Over the past few months I’ve written several personal posts about a move overseas.
I have several reasons for sharing this personal journey on my business blog:
- Because I LOVE leading change.
- Because there was a season of our lives, that was filled with continuous unwanted change. …So much so that it was like being hit with enormous waves, each one would knock us down, we would stand again, and another would hit. It was such a confusing and painful time that to this day tears surface when I think about it. When the waves stopped crashing there was not much about our lives that looked the same. And then the transformation within us began.
- Because of the growing realization that individuals and organizations need direction and encouragement as they navigate their own seasons of change. (Did you know that 3 of the top 10 Critical Human Capital Issues for 2013 are change related?)
My hope is:
- That by sharing the details and the emotions of our expat journey that you or someone you love will find encouragement for whatever you are in the midst of.
- That you will be reminded that you are not alone in the struggle to navigate change.
- That you will find inspiration and answers for the changes you are navigating.
- That when you are ready, you will help others by sharing your story!
This is our journey as it continues to unfold:
As we contemplated the decision but did not tell anyone I wrote this post:
After we made the decision to go, and the reality started to set in but we could not yet share what was happening I wrote this post:
When we were finally able to share what we were doing with the world these words became our vision:
As we prepared for the journey:
- Everything the Light Touches
- Faced with a sink or swim situation ~ What do you do?
- The Invisible Woman
- Navigating Limbo, In the Midst of Change
- Expats: On Life & Leadership
- Learning’s & Joy: In the Midst of Change
The first 3 months:
- Life on an Expat Compound – AKA Sesame Street
- Thankfulness, Beauty and Struggle ~ In a Foreign Land
- What goes down, will go up again!
- Is it all just a matter of perspective?
- When you don’t know, what you don’t know
- Outside the Comfort Zone… In Hot Pursuit of the Vision!
- 6 Lessons from Change Ready Kids: On Life Outside of “Normal”
- Is the bacon really worth it?
The second trimester:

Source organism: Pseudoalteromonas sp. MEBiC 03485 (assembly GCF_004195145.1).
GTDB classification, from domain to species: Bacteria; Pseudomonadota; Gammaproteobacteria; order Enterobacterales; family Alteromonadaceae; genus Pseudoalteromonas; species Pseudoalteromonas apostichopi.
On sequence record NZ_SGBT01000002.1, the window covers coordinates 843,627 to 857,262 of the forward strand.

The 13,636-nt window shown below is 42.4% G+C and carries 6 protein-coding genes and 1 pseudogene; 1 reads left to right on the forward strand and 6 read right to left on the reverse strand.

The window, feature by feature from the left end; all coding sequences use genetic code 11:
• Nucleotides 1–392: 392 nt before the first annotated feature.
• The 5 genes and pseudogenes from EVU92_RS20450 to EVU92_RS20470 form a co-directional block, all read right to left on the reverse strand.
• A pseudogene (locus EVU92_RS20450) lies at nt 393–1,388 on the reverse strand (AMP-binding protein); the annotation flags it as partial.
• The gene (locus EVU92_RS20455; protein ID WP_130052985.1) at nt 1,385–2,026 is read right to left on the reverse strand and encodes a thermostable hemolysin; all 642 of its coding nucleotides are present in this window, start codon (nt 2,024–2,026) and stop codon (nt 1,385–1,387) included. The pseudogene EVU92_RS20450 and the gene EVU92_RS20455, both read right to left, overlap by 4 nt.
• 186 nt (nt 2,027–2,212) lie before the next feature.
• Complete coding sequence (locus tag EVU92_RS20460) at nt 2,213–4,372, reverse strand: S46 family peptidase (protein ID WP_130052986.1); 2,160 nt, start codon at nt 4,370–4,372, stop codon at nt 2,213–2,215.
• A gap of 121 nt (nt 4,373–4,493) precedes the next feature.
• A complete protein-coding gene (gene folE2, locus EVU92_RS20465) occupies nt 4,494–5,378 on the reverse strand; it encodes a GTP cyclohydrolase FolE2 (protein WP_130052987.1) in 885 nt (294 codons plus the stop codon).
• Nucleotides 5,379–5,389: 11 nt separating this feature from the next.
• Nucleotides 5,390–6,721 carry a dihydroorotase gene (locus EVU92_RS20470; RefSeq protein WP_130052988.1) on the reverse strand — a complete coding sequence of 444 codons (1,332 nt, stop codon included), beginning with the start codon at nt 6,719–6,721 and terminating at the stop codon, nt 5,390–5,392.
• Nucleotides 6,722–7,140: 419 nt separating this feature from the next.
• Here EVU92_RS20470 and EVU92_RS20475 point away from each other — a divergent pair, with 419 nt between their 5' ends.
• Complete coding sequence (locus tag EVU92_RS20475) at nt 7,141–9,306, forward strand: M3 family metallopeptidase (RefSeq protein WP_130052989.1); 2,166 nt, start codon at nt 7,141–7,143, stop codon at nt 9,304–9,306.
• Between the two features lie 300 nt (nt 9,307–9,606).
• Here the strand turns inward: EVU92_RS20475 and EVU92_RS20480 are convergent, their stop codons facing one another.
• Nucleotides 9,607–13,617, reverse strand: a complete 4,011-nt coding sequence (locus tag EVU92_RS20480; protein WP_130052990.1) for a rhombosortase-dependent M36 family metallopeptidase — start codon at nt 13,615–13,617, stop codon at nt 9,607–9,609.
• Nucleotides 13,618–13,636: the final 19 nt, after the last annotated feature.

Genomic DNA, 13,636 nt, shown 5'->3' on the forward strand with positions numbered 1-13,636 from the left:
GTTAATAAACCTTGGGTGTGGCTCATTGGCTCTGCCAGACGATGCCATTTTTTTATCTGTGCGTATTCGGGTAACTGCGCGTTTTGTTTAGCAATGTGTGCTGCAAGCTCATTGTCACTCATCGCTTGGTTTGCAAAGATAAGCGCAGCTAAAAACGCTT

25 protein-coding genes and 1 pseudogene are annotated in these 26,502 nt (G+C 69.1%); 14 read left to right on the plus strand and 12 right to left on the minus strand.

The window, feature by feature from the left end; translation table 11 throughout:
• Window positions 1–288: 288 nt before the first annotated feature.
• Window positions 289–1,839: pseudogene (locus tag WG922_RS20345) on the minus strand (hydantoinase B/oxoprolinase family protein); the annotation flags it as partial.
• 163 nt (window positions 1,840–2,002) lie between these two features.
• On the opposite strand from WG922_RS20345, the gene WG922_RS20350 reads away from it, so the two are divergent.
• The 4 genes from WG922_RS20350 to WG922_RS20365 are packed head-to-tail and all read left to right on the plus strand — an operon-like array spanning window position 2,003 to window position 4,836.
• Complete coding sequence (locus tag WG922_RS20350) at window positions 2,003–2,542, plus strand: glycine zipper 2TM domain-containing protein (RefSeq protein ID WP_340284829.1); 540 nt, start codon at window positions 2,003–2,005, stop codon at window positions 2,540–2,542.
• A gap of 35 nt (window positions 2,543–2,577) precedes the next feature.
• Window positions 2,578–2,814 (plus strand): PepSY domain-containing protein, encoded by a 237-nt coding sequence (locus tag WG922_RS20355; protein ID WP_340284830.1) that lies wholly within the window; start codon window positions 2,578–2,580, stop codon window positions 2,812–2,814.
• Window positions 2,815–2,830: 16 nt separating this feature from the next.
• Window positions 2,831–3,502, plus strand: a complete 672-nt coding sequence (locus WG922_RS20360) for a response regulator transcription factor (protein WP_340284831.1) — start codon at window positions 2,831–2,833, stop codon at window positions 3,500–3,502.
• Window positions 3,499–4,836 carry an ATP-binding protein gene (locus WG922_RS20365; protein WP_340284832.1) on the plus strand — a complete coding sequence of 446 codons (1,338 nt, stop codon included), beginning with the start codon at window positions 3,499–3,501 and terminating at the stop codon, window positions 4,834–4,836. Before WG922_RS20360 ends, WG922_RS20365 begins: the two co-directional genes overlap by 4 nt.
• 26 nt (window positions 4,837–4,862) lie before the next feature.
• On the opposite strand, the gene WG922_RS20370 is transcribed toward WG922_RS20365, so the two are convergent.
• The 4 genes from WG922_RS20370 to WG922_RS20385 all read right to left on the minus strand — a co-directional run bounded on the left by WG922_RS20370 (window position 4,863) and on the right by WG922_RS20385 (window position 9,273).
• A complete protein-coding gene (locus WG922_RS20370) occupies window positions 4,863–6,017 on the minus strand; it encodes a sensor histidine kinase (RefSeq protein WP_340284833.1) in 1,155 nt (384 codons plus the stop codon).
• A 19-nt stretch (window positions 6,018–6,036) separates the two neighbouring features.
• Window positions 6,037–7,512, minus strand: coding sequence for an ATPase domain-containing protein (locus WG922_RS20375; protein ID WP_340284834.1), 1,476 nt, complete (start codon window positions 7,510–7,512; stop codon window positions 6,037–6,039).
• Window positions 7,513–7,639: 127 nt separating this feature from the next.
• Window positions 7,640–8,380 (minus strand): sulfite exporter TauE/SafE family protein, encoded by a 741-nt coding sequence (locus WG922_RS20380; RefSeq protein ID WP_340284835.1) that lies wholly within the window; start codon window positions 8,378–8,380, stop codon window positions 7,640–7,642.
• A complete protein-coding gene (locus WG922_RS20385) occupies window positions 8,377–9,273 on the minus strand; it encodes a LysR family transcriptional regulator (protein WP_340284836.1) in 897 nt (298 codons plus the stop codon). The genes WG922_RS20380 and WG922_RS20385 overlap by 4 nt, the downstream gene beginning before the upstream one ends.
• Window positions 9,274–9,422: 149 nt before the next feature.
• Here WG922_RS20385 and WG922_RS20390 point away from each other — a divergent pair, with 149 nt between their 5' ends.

- Leaders Stand for Something: When Do You Stand?
- Back in the Sandbox: On Change and Expat Life
- 9-11-2001 From an Expat Perspective
In the third trimester:
- A vacation that proved it is possible to turn unwanted change into an adventure.
- The biggest learning of the year mixed with a Christmas memory: What has CHANGE taught you this year?
It is interesting to note that In the first few months that my husband and I were dating, we attended a retreat together. At one point in the weekend we were given a poem, and asked to read it to everyone in attendance. At the time we made our decision, we did not think about the poem, but as our journey begins I wonder if we were being prepared way back then for this season in our lives…
To laugh is to risk appearing the fool. To weep is to risk appearing sentimental.
To reach out for another is to risk involvement. To expose feeling is to risk exposing your true self. To place your ideas, your dreams before the crowd, is to risk their loss.
To love is to risk not being loved in return. To live is to risk dying. To hope is to risk despair. To try is to risk failure.
But risk MUST be taken, because the greatest hazard in life is to risk nothing. The person who risks nothing does nothing, has nothing, and is nothing.
He may avoid suffering and sorrow, but he simply cannot learn, feel, change, grow, love, live. Chained by his certitudes, he is a slave; he has forfeited freedom.
Only a person who risks is free.
“The single best way to develop leaders is to take people out of their safe environments, and away from the people they know, and throw them into a new arena they know little about. Way over their head, preferably. In fact the more demanding their challenges, the more pressure and risk they face, the more likely a dynamic leader will emerge.” Bruce Wilkinson